What language are you speaking? I feel so outta touch. :-(
Reply Helpful Comment? 0 0
#7
I would buy so much more, but refuse to do rebates.
Reply Helpful Comment? 0 0
#8
Quote from ThatsNotADeal View Post :
Great case, love Cooler Master, great price. However...

This is the case you want if you are building a mini-ITX gaming or high-performance PC--basically, if you are pushing the performance envelope of a small form factor PC, and especially if you want to put a normal-sized graphics card in your mini-ITX build. For all other uses, this case is large and bulky compared to other options.

Also note, this case does not come with a PSU. Many of its competitors come with the PSU installed. That's probably a good thing if you are building the kind of rig that this case was made for, but adds to the cost if you just want a small, inexpensive, low power mini-ITX build. The Apex MI-008 [newegg.com] and In Win BP655.200BL [newegg.com] are some examples of general purpose cases that have a built-in PSU and go for around $50 normally (even better when they go on sale).

And if you are really serious about a small, efficient Mini-ITX build, Go with the M350 and picoPSU combo [mini-box.com]. Yes, $70 is a bit pricey when compared to the other options, but if you have an atom or Celeron CPU with a TDP of 35W or less, AND you are OK using a 2.5" Hard Drive (a regular size HDD isn't going to fit) AND you don't need a CD/DVD Drive (an external drive will do in a pinch) , the picoPSU is all you need and will be VERY efficient, and you will fit it in the smallest form factor possible--basically, pushing the envelope in the opposite direction of the Cooler Master case. If you go this route, make sure you think about what power connections you will need for everything, including whether you need a P4 power cable to the motherboard, because the standard connections on the picoPSU are rather sparse.
Great post, although you would need 400-500w minimum for a gaming PC with a multi-core processor and discrete graphics card. Your suggestions are ideal for a HTPC or basic PC build.
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#9
Cooler Master rebates are very slow, but I don't think I've been denied, just a hassle.
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#10
Too bad this isn't for the Elite 110. I'm getting ready to build a small hyper-v server / nas and this is one of the cases I was looking at. Much smaller than the Elite 120.
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#11
I just built a NAS using this chassis - there weren't many small, mini-itx cases that would accommodate 3 3.5" HDDs. It is a little bit tough to work with because it is small, but that's the nature of the beast. There is some hope for cable management, although not much, again, because of the size. It comes with 1 120mm intake fan at the front and an 80mm intake on the driver's side, plus whatever the PSU has (although the PSU can be mounted upside down, in essence, to have the PSU vent its own hot air out the top instead of back into the case). There is mounting for an additional 120mm fan on the motherboard side of the HDD cage, and I managed to zip tie a couple 120mm fans onto the top rail, as there is sufficient ventilation on the exterior of the case.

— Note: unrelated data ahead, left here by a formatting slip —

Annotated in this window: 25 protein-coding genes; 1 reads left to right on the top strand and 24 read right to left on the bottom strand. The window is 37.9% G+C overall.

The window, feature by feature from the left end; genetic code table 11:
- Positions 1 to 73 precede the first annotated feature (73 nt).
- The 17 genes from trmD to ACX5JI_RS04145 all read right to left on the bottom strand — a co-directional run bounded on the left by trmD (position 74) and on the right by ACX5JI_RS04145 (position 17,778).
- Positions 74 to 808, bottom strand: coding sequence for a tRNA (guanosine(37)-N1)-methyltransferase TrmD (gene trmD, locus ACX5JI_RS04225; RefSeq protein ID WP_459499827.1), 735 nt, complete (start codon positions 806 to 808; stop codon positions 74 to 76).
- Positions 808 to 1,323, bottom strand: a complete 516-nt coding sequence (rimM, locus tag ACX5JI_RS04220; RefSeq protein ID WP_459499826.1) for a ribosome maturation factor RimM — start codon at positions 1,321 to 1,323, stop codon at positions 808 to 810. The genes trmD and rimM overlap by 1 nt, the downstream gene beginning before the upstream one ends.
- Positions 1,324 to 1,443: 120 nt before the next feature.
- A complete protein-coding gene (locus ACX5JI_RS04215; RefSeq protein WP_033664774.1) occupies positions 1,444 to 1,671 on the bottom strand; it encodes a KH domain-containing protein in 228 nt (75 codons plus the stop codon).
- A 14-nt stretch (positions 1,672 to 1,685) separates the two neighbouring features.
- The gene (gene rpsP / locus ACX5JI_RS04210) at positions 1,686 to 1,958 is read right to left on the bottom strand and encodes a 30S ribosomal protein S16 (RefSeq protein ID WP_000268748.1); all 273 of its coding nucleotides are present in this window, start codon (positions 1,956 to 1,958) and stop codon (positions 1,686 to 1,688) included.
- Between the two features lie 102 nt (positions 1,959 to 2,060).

Drive mounting is really easy - the 3.5"s slide in on rails, no screws required. Included (and preinstalled) are 2 2x2.5" mounts, allowing installation of 4 2.5" drive in place of the 3 3.5" drives. Looked easy enough. 5.25" bay as well, toolless, looked easy, that's where I'm stowing the excess PSU cabling on mine.

My primary recommendation, if you are looking to do anything than a budget build here, would be to get a modular PSU. There is just not space for all of the extra wiring that goes unused. If you're on a budget (I was with the NAS), if you aren't going to use the 5.25" bay, the cabling will fit there, it just isn't too pretty.
Reply Helpful Comment? 0 0
#12
Quote from ThatsNotADeal View Post :
Great case, love Cooler Master, great price. However...

This is the case you want if you are building a mini-ITX gaming or high-performance PC--basically, if you are pushing the performance envelope of a small form factor PC, and especially if you want to put a normal-sized graphics card in your mini-ITX build. For all other uses, this case is large and bulky compared to other options.

Also note, this case does not come with a PSU. Many of its competitors come with the PSU installed. That's probably a good thing if you are building the kind of rig that this case was made for, but adds to the cost if you just want a small, inexpensive, low power mini-ITX build. The Apex MI-008 [newegg.com] and In Win BP655.200BL [newegg.com] are some examples of general purpose cases that have a built-in PSU and go for around $50 normally (even better when they go on sale).